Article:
Can the police fix EDSA traffic?
MANILA, Philippines – It’s a scene Metro Manila motorists haven’t seen since the early 90s: highway police personnel manning the bustling Philippine capital’s main thoroughfare, apprehending errant drivers and commuters.
But on Monday, September 7, the Philippine National Police (PNP)’s Highway Patrol Group (HPG) will be deployed on “Highway 54” or EDSA, as part of the government’s plan to improve the perennially heavy traffic in the Metro that may cost the country P6 billion daily if left unsolved.
Some 150 HPG personnel – from the National Capital Region, the PNP headquarters, and nearby regional offices – are now tasked to be the front-liners at 6 identified “choke points,” or areas with especially heavy traffic.
- Shaw Boulevard
- Taft Avenue
It’s been a while since HPG personnel, in their distinctive uniforms and big motorcycles plied EDSA to enforce traffic rules. The last time was in 1994, HPG director Chief Superintendent Arnold Gunnacao told Rappler.
Police tasked to now take watch over EDSA recently took refresher courses for traffic rules and regulations in the lead-up to their “new” task. (READ: Palace: No need for traffic czar)
But it doesn’t mean only the PNP will lord over EDSA. The Metropolitan Manila Development Authority (MMDA)’s traffic constables and traffic teams under the various Local Government Units (LGUs) will still be in charge of the rest of EDSA, other major highways, and city roads.
A matter of discipline
Most of these areas, Gunnacao pointed out, are transportation hubs where commuter buses and the occasional jeepney tend to drop of and pick up passengers with disregard for existing traffic rules and regulations.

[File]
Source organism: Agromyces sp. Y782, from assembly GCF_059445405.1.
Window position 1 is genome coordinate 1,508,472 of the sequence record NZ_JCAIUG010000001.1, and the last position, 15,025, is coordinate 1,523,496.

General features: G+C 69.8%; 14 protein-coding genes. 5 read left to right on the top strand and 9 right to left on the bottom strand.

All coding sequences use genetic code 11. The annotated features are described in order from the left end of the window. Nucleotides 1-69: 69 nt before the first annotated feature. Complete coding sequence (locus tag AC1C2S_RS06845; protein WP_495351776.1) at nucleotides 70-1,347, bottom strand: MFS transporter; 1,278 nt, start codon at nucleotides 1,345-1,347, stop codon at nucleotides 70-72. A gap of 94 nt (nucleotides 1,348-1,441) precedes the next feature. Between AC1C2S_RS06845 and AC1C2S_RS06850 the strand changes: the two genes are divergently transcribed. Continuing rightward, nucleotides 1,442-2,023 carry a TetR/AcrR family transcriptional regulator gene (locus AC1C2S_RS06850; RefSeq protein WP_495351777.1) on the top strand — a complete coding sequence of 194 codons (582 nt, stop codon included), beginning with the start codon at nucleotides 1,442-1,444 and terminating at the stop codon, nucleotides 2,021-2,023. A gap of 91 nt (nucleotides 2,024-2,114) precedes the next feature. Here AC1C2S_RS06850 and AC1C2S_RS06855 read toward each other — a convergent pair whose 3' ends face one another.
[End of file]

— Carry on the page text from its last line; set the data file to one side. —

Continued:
“Yung mga kababayan natin, kung nakikita nila na yung tao sa harap nila walang power, walang semblance of authority, parang binabalewala. Yung mga constable ng MMDA, ang tingin ng mga driver, with due respect, tingin nila ay pwedeng takbuhan. Unlike yung Highway Patrol, naka hagad yan, naka mobile yan [so] pwede sila habulin, pwede sila arrestuhin because they are violating laws,” Gunnacao said.
(When our motorists see that the person before them has no power, no semblance of authority, they tend to disregard them. When they see the Metropolitan Manila Development Authority (MMDA) constables – with due respect to them – they think they can get away. Unlike when they see someone from the HPG, he or she has a motorcycle, a mobile patrol car, so they can chase after or arrest people because they are violating laws.)
That was how things worked in the 80s, before the PNP came to be. Under the Philippine Constabulary (PC), a unit under the Armed Forces of the Philippines, traffic rules and regulations – particularly along “Highway 54” – were implemented by the Constabulary Highway Patrol Group.
“'Pag nakatayo ang highway patrol diyan, yung mga drivers disiplinado talaga. No ifs, no buts, hinuhuli talaga sila (When the highway patrol was there, drivers were really disciplined. No ifs or buts, errant drivers are apprehended),” recalled Gunnacao.
Unlike the MMDA, the HPG has the authority to literally chase after and arrest violators on-the-spot. Fines for violators can also be higher, particular when it comes to violations by public utility vehicles and buses. Traffic violation tickets from the Land Transportation Office, explained Gunnacao, carry higher fines.
“There are a lot of complaints about the penalties but the things is, if you only follow the rules and regulations it doesn’t matter – even if the penalty is a million, it shouldn’t matter,” he added.